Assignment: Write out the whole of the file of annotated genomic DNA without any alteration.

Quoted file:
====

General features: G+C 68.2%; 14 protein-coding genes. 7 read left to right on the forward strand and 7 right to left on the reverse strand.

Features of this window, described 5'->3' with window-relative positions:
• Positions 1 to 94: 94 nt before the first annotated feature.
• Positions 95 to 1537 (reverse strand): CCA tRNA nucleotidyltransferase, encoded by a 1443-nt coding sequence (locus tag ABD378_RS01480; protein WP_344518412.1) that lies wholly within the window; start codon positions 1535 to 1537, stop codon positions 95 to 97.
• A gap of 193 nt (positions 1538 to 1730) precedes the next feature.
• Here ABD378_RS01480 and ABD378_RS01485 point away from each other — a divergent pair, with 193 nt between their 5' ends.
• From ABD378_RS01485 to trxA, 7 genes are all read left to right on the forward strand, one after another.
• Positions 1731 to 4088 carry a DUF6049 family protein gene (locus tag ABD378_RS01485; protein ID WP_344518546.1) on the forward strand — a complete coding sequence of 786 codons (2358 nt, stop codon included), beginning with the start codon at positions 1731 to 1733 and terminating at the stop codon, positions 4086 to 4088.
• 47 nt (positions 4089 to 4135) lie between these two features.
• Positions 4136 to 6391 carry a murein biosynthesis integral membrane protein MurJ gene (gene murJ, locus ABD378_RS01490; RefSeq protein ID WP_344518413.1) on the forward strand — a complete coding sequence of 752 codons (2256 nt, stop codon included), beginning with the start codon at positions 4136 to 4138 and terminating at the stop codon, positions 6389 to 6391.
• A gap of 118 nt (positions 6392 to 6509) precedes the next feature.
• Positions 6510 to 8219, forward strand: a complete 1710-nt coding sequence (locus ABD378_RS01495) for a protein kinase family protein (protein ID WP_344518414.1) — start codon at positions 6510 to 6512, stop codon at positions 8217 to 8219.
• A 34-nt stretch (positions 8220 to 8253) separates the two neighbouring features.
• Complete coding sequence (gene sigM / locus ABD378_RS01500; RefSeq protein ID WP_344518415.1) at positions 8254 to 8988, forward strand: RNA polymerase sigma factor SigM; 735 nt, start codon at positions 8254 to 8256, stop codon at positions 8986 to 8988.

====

General features: G+C 68.2%; 14 protein-coding genes. 7 read left to right on the forward strand and 7 right to left on the reverse strand.

Features of this window, described 5'->3' with window-relative positions:
• Positions 1 to 94: 94 nt before the first annotated feature.
• Positions 95 to 1537 (reverse strand): CCA tRNA nucleotidyltransferase, encoded by a 1443-nt coding sequence (locus tag ABD378_RS01480; protein WP_344518412.1) that lies wholly within the window; start codon positions 1535 to 1537, stop codon positions 95 to 97.
• A gap of 193 nt (positions 1538 to 1730) precedes the next feature.
• Here ABD378_RS01480 and ABD378_RS01485 point away from each other — a divergent pair, with 193 nt between their 5' ends.
• From ABD378_RS01485 to trxA, 7 genes are all read left to right on the forward strand, one after another.
• Positions 1731 to 4088 carry a DUF6049 family protein gene (locus tag ABD378_RS01485; protein ID WP_344518546.1) on the forward strand — a complete coding sequence of 786 codons (2358 nt, stop codon included), beginning with the start codon at positions 1731 to 1733 and terminating at the stop codon, positions 4086 to 4088.
• 47 nt (positions 4089 to 4135) lie between these two features.
• Positions 4136 to 6391 carry a murein biosynthesis integral membrane protein MurJ gene (gene murJ, locus ABD378_RS01490; RefSeq protein ID WP_344518413.1) on the forward strand — a complete coding sequence of 752 codons (2256 nt, stop codon included), beginning with the start codon at positions 4136 to 4138 and terminating at the stop codon, positions 6389 to 6391.
• A gap of 118 nt (positions 6392 to 6509) precedes the next feature.
• Positions 6510 to 8219, forward strand: a complete 1710-nt coding sequence (locus ABD378_RS01495) for a protein kinase family protein (protein ID WP_344518414.1) — start codon at positions 6510 to 6512, stop codon at positions 8217 to 8219.
• A 34-nt stretch (positions 8220 to 8253) separates the two neighbouring features.
• Complete coding sequence (gene sigM / locus ABD378_RS01500; RefSeq protein ID WP_344518415.1) at positions 8254 to 8988, forward strand: RNA polymerase sigma factor SigM; 735 nt, start codon at positions 8254 to 8256, stop codon at positions 8986 to 8988.